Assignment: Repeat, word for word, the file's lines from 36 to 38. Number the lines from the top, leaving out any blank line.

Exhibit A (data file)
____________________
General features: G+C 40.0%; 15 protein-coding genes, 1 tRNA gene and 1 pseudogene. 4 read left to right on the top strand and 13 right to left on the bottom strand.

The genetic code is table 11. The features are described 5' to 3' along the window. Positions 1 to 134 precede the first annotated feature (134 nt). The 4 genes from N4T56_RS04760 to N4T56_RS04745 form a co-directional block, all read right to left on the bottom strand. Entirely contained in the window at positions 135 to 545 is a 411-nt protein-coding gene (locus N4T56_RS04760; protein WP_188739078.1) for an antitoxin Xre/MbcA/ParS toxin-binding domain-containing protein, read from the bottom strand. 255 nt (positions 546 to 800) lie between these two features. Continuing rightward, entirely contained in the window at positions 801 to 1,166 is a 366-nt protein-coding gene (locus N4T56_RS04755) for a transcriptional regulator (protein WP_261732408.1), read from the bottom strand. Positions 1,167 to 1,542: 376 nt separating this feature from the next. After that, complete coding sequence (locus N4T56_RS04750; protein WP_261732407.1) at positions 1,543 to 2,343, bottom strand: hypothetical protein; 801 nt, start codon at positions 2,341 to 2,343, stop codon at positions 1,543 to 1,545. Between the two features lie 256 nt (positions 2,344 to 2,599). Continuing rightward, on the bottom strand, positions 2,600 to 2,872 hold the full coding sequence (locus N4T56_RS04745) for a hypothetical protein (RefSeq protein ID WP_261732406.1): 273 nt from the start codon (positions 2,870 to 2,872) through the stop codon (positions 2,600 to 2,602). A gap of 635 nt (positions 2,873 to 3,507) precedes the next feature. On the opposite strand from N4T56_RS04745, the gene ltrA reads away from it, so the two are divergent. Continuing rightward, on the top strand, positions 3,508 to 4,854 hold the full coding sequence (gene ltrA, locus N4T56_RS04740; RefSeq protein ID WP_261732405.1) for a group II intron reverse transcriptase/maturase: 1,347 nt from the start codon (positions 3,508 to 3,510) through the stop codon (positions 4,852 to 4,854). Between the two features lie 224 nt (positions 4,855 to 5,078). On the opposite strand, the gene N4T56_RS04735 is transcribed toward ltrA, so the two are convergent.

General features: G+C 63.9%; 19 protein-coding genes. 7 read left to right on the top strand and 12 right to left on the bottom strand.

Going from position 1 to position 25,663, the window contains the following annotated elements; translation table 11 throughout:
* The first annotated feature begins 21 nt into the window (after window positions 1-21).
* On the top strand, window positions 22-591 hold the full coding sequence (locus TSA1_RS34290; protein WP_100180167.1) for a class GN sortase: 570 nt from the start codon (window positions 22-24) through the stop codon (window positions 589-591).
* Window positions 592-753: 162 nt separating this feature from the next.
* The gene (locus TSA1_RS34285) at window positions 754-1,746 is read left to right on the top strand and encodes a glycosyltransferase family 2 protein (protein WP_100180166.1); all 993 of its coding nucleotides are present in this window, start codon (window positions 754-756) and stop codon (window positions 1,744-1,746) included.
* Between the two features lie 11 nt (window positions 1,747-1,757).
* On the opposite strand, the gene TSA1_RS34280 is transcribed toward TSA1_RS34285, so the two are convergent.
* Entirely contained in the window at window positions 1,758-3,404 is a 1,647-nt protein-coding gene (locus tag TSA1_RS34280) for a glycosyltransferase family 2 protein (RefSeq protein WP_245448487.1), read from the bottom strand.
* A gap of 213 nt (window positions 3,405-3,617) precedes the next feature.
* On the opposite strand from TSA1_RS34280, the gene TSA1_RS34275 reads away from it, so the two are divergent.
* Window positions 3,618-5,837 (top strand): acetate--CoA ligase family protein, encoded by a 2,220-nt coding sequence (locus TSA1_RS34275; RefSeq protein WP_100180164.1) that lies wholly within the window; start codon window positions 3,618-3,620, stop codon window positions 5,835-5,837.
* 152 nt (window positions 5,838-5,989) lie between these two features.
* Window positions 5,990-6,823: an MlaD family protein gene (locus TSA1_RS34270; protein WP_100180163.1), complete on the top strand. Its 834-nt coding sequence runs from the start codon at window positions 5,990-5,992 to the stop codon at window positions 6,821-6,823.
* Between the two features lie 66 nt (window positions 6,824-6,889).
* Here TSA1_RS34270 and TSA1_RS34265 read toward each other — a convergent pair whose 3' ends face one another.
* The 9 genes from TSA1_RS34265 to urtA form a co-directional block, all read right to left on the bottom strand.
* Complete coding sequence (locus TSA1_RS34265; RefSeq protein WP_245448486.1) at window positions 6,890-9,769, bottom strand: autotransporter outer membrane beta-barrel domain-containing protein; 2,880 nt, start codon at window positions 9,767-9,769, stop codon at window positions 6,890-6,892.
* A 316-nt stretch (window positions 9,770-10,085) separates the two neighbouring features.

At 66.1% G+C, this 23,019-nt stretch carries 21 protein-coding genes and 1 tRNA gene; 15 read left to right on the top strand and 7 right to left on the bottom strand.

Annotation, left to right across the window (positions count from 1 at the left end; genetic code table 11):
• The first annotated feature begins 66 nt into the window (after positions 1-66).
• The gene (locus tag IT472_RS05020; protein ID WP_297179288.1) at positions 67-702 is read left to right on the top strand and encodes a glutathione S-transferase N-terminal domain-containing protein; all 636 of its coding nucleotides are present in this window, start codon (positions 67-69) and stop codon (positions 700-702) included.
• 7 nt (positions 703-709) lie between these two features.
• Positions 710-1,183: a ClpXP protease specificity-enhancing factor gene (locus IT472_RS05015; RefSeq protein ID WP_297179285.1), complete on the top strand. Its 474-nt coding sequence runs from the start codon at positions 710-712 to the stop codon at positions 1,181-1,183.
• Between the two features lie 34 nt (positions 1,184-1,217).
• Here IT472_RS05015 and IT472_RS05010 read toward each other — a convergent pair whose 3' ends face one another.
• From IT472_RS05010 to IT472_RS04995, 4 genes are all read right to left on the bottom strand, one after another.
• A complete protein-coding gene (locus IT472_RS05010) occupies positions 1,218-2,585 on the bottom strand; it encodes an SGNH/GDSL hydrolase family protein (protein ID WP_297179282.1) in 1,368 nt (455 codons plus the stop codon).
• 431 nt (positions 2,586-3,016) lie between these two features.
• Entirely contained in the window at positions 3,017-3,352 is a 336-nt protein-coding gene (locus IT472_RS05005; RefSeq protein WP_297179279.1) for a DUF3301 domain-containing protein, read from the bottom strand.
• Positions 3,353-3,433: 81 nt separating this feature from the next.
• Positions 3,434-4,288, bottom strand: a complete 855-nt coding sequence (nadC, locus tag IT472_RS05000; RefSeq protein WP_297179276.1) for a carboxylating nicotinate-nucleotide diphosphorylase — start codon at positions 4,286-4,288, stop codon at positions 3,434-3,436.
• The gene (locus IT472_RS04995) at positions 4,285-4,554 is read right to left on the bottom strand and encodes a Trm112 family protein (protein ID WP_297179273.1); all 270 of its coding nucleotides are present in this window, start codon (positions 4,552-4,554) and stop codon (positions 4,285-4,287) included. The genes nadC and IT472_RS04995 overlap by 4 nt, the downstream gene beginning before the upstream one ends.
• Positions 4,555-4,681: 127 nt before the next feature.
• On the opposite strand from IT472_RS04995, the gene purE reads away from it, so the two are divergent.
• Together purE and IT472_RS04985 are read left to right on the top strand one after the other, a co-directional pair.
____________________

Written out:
• The gene (locus IT472_RS04995) at positions 4,285-4,554 is read right to left on the bottom strand and encodes a Trm112 family protein (protein ID WP_297179273.1); all 270 of its coding nucleotides are present in this window, start codon (positions 4,552-4,554) and stop codon (positions 4,285-4,287) included. The genes nadC and IT472_RS04995 overlap by 4 nt, the downstream gene beginning before the upstream one ends.
• Positions 4,555-4,681: 127 nt before the next feature.
• On the opposite strand from IT472_RS04995, the gene purE reads away from it, so the two are divergent.